When I was a very small child, we had a homoeopathic doctor who had twinkling, smiling eyes and gray curls hanging all around his neck, a long curly beard, too, and a sympathetic understanding of children and grownups. Ten to one he would have one or two of us in his lap while he questioned by mother as to our ills. His long black bag on the floor aroused our curiosity; perhaps we each received a little bottle of pills. There was no thought of asepsis.
I am not arguing that asepsis and physical tests are unimportant. I would have both. I am emphasizing that the heart of the doctor was there, that his patients perceived that fact and responded with openhearted recital of symptoms, so the doctor could, almost by intuition, see the characteristic of the indicated remedy. That is, he could if he were a student of materia medica seeking the heart of his remedies.
Three years later in another city I had severe whooping cough complicated by lobar pneumonia because I had taken cold during the prodromal period. We then had another homoeopathic, doctor, a different type, a silent, quiet man with the same penetrating sympathy in his eyes but not the jollity. He came and sat by bed by the hour, watching, counting pulse-beats, counting respirations, listening to the cough, estimating effect of hard paroxysms on heart and vitality. He would go away for several hour, come back and watch again, day and night.
There were no clinical thermometers then, no blood pressure apparatus, no blood typing, no specifics for this or that type of pneumonia only the patients themselves to watch, effects of changes in behavior to estimate. I grew worse and worse, went along to a typical crisis, then turned to slow convalescence. I nearly died but I can remember that calm, friendly silent man by my bed watching and giving me courage.
Now, it seems to me Homoeopathy is like that, full of student minds, full of patients, eager to become acquainted with personalities and then to watch reactions of remedies prescribed according to homoeopathic principles. In the old days this sort of work was all the doctors knew and they made excellent reputations for themselves and for Homoeopathy.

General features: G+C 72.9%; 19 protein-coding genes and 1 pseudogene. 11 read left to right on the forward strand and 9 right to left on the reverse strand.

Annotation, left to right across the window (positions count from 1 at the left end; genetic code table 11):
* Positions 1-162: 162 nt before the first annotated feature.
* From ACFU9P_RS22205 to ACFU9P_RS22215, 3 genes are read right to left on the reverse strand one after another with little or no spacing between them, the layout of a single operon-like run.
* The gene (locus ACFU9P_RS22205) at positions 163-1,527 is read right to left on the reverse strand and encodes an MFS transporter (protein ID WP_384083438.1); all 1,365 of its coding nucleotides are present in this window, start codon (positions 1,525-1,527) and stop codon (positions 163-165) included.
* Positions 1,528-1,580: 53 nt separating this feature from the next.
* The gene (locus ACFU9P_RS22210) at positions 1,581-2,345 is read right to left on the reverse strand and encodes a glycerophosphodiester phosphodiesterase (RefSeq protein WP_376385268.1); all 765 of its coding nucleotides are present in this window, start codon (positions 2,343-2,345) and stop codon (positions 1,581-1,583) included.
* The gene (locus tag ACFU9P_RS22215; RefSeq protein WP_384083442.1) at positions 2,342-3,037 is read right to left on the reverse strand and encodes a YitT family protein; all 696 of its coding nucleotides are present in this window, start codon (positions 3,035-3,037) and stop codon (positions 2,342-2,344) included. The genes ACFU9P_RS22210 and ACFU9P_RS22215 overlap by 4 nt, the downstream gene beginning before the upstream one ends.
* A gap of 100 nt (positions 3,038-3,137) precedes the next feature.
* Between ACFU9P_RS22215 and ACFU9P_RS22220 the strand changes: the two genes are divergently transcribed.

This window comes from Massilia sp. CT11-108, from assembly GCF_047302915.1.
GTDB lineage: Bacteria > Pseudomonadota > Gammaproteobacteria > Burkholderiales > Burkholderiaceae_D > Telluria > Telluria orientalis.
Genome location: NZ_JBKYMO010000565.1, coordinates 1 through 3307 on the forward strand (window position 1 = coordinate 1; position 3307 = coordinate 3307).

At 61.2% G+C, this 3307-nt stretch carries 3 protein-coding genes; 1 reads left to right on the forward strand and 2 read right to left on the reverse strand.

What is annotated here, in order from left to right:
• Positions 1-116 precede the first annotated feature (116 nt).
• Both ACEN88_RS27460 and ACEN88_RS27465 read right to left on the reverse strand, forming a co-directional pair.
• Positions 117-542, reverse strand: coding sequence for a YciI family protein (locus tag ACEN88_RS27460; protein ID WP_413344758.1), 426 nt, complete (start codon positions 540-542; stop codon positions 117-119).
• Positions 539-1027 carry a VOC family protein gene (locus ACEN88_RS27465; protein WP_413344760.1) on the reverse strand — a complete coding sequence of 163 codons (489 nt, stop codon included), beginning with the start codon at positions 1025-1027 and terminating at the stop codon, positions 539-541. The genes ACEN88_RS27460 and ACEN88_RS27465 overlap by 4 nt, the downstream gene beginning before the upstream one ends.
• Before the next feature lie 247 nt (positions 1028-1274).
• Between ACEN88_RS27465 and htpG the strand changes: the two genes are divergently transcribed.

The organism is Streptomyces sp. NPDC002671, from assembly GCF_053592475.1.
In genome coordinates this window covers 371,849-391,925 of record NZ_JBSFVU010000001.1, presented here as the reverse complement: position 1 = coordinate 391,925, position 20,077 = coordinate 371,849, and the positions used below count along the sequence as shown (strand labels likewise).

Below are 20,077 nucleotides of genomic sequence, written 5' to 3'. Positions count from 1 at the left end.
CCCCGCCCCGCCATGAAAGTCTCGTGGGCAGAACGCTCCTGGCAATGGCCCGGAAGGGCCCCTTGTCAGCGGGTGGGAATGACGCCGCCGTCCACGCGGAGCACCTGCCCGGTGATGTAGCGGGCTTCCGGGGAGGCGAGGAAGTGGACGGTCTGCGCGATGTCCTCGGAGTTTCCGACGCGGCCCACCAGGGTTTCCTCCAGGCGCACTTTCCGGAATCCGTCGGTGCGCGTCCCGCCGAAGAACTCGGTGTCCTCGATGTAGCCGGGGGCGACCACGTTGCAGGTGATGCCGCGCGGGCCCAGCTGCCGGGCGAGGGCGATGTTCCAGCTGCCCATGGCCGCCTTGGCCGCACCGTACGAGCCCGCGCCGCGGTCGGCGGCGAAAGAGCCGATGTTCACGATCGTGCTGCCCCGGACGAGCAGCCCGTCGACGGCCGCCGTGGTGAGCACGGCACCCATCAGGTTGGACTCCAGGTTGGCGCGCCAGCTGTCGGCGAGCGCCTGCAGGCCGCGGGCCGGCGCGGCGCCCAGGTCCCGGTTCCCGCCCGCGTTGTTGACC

Gradually in the intervening years, study of diseases as such grew in importance until today homoeopathic prescribing is snubbed and scoffed at. Medical students are advised to let it alone.
It is relevant to notice that while this development is going on and most of the genuine subscribers are old people, the thought of the deepest students in basic sciences, philosophies, social studies, religious groups is turning more and more to homoeopathic principles without these students recognizing the name of what they are thinking.
There is a meeting ground in all this and we hope to walk on it, just as we hope to find a meeting ground between our country and Russia.
The young homoeopathic prescribers in these days have been through thorough training in treatment of the patient as a physical machine. They search for specifics for diseases. Recently they are taught more of psychology and something of psychosomatic medicine. Whether they yet recognize that man is a triune being to be treated as a whole and not as a collection of parts is questionable, but they are on their way to a common meeting ground.
Homoeopathy, in my opinion, should walk along with these people; should acquire their medical education and then place Homoeopathy on top of it as a post-graduate study. Such homoeopathic physicians will then be read to use undergraduate methods for physicians of comparison only.
In order to reach common ground the regular physician must be willing to entertain a new concept with an open mind and the homoeopathic physician must be cordial to all phases of the thinking of the regulars. Homoeopathic principles will then be perceived in their true light and illustrations of them will be accepted.